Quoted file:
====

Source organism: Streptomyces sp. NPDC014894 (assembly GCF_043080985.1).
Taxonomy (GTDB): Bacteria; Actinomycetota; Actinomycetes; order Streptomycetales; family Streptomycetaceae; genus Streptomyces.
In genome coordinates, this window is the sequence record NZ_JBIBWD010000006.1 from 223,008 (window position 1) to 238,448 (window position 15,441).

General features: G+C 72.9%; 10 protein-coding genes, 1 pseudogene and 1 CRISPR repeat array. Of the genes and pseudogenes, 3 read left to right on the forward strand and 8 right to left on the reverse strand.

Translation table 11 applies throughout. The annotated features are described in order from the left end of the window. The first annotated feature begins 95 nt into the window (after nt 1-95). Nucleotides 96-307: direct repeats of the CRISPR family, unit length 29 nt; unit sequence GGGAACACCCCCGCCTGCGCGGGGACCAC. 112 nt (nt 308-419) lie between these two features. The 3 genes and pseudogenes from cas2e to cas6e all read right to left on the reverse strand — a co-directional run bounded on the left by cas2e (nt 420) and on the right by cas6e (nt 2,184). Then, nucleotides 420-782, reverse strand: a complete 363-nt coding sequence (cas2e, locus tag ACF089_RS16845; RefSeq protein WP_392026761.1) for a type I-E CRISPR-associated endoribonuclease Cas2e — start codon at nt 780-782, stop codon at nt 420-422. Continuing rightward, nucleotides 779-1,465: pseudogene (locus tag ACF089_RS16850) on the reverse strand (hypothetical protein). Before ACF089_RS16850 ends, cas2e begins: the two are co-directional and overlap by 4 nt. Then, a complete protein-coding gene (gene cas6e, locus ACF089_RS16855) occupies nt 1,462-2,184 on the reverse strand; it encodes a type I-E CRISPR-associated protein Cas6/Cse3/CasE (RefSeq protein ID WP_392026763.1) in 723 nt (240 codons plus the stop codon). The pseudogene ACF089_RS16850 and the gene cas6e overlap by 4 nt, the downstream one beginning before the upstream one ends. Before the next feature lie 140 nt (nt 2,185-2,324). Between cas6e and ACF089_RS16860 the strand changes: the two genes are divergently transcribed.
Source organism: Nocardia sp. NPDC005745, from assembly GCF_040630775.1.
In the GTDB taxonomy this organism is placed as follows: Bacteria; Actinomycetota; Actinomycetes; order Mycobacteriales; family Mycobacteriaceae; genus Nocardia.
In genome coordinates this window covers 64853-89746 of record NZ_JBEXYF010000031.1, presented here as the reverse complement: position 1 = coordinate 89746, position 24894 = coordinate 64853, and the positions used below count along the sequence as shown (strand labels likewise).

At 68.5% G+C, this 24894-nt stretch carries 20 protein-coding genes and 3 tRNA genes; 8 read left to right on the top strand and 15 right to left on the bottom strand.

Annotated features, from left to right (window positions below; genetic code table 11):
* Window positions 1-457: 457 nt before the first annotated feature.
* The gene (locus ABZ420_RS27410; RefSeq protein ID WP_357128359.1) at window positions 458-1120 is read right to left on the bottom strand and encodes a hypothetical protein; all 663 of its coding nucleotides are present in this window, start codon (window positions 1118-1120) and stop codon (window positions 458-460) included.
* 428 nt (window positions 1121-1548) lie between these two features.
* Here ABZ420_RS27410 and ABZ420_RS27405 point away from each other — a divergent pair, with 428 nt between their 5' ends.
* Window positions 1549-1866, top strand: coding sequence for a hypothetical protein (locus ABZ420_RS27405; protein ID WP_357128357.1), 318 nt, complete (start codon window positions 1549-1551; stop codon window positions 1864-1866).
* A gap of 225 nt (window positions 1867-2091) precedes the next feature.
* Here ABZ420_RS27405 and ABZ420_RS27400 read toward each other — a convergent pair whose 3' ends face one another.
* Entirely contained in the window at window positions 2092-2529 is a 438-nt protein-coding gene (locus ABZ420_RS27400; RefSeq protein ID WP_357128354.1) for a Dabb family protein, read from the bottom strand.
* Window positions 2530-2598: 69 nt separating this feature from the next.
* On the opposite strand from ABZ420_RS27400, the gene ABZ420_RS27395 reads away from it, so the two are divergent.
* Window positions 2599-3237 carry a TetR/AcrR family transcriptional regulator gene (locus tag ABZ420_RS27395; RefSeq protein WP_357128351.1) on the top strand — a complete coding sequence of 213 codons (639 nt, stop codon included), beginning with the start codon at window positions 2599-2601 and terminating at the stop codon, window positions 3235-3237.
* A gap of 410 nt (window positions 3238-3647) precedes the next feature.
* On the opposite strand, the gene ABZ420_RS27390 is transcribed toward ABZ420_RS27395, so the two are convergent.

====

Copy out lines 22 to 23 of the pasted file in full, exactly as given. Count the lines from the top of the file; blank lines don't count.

* A gap of 410 nt (window positions 3238-3647) precedes the next feature.
* On the opposite strand, the gene ABZ420_RS27390 is transcribed toward ABZ420_RS27395, so the two are convergent.